- Published on Friday, 02 March 2012 14:57
By Monte Tucker
Howdy friends and neighbors. I have a burning topic for debate. There is a gentleman that frequents the board room at the local coffee shop in Sweetwater, OK (aka-“The Big Screen,” due to the fact that there’s a long, raised counter with stools that face several large bay windows that allow us convenience store caffeine connoisseur patrons to see all the current activity in and around the entire metro-plex of Sweetwater, newly upgraded to HD with surround sound.)
Anyway, to keep his true identity protected from un-solicited posts to his twitter account, I will refer to him simply as a “Benny Wayne.”
Okay, back to the meat of the issue at hand as well as to stir the ol’ pot of debate that could make it all the way to the Supreme Court for a ruling and final decision.
Have you ever been driving around rural America and looked across a hay field that has been recently baled by a large round baler? And if so, have you noticed that probably 99.99% of those bales are still oriented just like they were when the baling process was complete and they were dumped or kicked out of the round baling machine?
Here’s the meat; and the question debated between “Benny Wayne” and the other caffeine connoisseurs - are those bales standing up or on their side??????
Now, my first gut reaction was to say that those bales are clearly on their side. But that’s when the thinking started. Now, like I said 99.99% of all round bales are kicked out of the baling chamber and dumped on their string or net side. So, does this mean they are standing up?
After more thought and a round of fried apple pies out of the warmer, the heated debate continued. So, if a bale is sitting on its string or net and you were to consider it standing up, how could you tell which end of the cylinder is the head or butt? Kinda like where is the corner in a round room?
So, under this philosophical idea the bale would be standing up, but then the debate would turn to the question, is it right side up or upside down??? And furthermore, if the bale is considered standing up while on its string or net, and no one can determine if its heads up or down, then it brings forth the question that it could be on its side while standing up! Whew! Now I’m confused again.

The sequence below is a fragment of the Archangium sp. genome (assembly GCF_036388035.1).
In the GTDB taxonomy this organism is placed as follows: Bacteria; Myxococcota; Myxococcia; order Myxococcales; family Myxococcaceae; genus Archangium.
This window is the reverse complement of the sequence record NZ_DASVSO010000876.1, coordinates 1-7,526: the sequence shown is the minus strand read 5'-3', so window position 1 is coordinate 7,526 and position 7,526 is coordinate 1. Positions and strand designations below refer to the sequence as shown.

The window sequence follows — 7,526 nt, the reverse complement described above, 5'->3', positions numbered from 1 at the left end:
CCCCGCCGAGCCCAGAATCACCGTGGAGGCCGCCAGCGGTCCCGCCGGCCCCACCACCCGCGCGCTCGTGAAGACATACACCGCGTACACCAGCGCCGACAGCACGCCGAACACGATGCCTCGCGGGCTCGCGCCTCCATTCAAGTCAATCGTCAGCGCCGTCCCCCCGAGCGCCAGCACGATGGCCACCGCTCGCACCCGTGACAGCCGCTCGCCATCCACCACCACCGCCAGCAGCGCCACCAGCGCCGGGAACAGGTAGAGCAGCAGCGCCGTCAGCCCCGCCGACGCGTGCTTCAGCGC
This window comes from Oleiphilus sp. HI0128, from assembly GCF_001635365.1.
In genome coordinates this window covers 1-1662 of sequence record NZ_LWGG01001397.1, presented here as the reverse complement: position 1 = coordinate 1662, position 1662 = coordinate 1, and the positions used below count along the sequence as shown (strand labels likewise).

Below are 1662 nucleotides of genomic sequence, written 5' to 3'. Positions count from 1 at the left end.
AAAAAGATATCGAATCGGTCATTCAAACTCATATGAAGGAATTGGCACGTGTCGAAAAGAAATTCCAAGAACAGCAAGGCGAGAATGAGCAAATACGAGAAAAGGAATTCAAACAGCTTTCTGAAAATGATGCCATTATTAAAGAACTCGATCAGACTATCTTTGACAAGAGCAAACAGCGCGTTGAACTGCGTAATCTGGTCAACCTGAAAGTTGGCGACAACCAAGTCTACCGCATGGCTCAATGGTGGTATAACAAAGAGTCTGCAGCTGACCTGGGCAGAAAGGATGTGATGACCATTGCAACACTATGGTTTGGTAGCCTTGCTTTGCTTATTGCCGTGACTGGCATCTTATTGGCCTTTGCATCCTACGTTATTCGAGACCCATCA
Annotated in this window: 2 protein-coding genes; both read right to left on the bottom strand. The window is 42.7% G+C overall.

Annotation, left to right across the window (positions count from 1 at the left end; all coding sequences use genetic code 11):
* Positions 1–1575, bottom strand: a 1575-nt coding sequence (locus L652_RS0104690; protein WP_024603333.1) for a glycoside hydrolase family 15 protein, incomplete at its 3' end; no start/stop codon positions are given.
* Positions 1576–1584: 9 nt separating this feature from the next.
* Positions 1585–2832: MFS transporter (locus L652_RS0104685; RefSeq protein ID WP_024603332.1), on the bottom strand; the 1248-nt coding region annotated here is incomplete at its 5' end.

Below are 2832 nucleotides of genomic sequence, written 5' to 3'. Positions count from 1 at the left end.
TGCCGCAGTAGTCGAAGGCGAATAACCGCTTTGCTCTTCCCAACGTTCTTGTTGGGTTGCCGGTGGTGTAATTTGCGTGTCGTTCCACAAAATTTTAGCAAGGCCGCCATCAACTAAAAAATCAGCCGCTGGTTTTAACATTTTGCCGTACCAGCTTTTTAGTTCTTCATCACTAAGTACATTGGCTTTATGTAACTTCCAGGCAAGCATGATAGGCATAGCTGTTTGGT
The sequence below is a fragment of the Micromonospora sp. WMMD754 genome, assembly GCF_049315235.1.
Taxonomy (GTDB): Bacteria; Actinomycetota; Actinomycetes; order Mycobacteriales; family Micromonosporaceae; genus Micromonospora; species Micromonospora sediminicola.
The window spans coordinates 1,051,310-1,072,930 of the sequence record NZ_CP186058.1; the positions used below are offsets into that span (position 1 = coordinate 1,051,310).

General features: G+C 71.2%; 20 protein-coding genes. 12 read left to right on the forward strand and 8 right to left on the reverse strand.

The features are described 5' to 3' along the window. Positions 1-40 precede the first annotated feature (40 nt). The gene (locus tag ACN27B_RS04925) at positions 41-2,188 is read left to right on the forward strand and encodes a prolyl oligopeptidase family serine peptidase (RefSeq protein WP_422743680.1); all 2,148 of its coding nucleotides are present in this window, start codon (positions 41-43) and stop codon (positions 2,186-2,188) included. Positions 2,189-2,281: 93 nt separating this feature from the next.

But to discuss the other way, is it standing up or on its side when one of the open, flat, rough sides of the bale is on the ground? So now if one would consider it like a roll of paper towels or a spool of cable, it would be standing up! But while said bale is actually in the baler, the rough, flat, open side of the bale is facing the side of the baler! So does this make it the side of the bale? And to throw another bone into the dog fight, when one stacks them flat end to flat end like a caterpillar, are they side-by-side or are they stacked end-to-end???
Again, my initial thoughts were that the bale is on its side when it exits the baler, but then I get to thinking again that the flat open ends are the side of the bales because you can’t find the side of a circle! So I guess I’m firmly on the fence on this issue.
Boy! Wouldn’t it be great to see a moderator at a presidential debate ask this very question to the candidates? I would bet a round bale of alfalfa in the middle of a drought that the Democrat would take one side and the Republican would clearly take the other. The Senate would bring forth a bill to designate the string/net side would be considered the side, and the House would pass out a bill that’s just opposite!
I’m Monte Tucker and that is what’s under my hat! Oh, by the way, Benny Wayne and I could be leading expert analysts on the subject on CNN and Fox news as we each form our lobby and PAC groups!